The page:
What they never witnessed was their brother as a mature, successful adult in a role and position that he excelled at. They never saw their brother at “work”. They never saw him doing the things he is great at doing: Winning the confidence of everyone he meets with his honesty and sincerity. Offering sagely advice and taking charge to the best and the brightest as he did when he ran the stately home of Potiphar. Or running the prison where the warden has him in charge of the rest of the inmates. And finally saving a country from ruin with his perceptive insight into the soul and dreams of its leader, Pharaoh and advising him what he has to do to save his nation.
And this is the real reason why they didn’t recognize him. Because they never previously saw Joseph in any of these roles. It is not too dissimilar to when a parent sees their child for the first time in their professional career. This person in scrubs, confidently treating patients – this is the little pisher we raised? The kid who becomes a lawyer, or therapist or runs a business or is deftly running the cash-wrap at one of the busiest stores in the county is almost unrecognizable to the parent who has, up until that point, pigeon-holed their child and has always seen him or her in a very limited way.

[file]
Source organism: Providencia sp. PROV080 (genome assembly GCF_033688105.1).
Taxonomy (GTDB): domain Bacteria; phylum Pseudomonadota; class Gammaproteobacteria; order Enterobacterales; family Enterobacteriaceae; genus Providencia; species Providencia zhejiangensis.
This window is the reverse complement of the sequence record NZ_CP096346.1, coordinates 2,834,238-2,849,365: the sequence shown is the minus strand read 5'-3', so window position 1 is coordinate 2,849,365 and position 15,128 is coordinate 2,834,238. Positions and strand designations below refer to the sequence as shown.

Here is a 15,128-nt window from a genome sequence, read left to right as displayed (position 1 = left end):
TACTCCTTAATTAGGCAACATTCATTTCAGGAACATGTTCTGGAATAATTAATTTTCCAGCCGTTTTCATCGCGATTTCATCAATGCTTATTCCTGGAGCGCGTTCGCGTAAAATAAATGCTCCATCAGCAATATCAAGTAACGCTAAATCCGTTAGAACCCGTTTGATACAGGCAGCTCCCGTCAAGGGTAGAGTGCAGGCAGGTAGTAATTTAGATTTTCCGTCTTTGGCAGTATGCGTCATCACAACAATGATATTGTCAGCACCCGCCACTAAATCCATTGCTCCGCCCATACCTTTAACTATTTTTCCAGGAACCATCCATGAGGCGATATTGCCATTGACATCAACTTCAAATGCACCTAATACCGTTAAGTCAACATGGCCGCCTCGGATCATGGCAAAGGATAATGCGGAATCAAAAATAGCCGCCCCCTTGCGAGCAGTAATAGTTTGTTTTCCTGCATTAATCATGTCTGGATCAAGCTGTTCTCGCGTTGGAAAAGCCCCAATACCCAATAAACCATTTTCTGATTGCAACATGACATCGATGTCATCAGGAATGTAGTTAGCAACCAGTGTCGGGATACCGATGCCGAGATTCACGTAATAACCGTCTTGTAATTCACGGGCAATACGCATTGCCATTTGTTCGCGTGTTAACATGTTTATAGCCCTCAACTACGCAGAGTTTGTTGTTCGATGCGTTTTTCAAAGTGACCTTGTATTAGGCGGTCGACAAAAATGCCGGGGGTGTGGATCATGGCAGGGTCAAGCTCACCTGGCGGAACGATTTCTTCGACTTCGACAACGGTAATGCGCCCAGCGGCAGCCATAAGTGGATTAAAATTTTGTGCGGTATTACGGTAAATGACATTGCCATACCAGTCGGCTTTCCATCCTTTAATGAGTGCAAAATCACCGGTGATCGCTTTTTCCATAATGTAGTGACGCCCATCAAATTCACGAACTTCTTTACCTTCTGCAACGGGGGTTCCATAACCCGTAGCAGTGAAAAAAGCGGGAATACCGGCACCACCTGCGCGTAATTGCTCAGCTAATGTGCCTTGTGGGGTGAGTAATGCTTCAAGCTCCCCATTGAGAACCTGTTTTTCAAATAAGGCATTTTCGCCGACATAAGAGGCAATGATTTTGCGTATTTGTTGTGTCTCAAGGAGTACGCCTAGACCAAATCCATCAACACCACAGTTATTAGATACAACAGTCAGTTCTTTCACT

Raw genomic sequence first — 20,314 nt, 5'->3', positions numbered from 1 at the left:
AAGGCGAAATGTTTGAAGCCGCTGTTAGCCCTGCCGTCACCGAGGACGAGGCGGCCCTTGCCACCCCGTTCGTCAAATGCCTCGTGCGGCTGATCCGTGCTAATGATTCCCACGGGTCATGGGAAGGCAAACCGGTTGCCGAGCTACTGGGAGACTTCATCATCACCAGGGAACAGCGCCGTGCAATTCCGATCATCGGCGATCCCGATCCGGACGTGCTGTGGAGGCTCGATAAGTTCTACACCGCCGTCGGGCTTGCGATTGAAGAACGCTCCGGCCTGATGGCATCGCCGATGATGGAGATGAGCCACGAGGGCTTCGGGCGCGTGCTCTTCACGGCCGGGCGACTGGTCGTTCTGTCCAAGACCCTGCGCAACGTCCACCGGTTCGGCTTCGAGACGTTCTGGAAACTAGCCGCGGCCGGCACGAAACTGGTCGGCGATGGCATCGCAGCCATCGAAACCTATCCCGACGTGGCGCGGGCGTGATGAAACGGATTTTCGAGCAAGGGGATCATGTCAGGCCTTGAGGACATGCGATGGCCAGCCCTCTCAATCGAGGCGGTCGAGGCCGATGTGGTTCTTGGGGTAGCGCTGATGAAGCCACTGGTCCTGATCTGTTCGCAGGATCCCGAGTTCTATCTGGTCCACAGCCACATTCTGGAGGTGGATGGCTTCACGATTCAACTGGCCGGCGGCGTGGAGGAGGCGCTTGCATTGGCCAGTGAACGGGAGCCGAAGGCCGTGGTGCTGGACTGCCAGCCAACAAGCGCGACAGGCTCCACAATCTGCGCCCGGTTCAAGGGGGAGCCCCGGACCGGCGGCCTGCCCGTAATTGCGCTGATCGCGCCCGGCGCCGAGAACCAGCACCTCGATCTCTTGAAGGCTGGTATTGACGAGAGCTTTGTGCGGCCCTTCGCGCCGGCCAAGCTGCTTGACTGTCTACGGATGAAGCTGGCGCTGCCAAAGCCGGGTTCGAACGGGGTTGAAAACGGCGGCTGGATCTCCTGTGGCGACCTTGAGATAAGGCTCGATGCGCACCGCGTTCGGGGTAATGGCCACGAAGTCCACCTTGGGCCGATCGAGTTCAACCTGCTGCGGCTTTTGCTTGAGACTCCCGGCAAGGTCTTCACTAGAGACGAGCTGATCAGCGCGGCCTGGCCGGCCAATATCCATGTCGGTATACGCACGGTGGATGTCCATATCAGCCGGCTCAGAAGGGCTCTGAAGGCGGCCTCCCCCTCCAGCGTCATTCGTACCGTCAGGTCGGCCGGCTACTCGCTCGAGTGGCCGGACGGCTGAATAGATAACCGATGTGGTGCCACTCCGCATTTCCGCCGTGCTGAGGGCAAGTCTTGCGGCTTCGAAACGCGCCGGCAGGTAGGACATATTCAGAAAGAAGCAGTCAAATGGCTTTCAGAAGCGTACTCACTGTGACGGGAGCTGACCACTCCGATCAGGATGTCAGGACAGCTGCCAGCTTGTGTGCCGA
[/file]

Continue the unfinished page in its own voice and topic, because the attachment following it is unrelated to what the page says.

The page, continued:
And this goes for all types of relationships. I recall as a young teen the first time I went to visit my father at his place of work, Grace Meat Packers. It was a meat-packing plant, which is a nice way of saying a slaughterhouse, where they killed over 200 steer a day and employed about 75 workers. After touring the “killing floor”, the freezers where they stored the sides of beef and the rest of the plant, we then went up to his office. It must have been pay-day because there were a number of workers cramming the area for their check. His office was further in and as soon as he arrived, the workers all deferentially stepped out of the way for him.
You have to imagine this scene. My dad was a five foot four inch immigrant “mit a haccent” and these guys are all super big and burly; they work in a slaughterhouse for crying out loud! And yet the moment he arrived it was like Kriat Yam Suf – the Splitting of the Sea – the way they made way for him. It made me look at him in a totally different light. I had never seen him in this role. Who was this man? And this is the guy I regularly mouth-off to at home? Gulp.
Yeah Joseph now had a beard and his outer appearance changed dramatically over those many years. But it was more than his appearance that changed. Then he was a boy. A boy with dreams of grandeur and with lots of potential, but still a boy. But now he was a man with a mission and with innumerable accomplishments under his belt. But in their minds eye he was always that little kid, and so of course the brothers didn’t recognize him. They never could have imagined that he would indeed become that great leader he foretold them about so long ago.
And to Joseph’s credit, he never allowed their restrictive and limiting view of him squash his dreams and visions. And neither should we. We must never allow another to do the same to us. Even, and especially, if it comes from those closest to us.
But it’s a long way that I have come
Across the sand to find you here among these people in the sun
Where your children will be born
You’ll watch them as they run
Oh it’s so far the other way my life has gone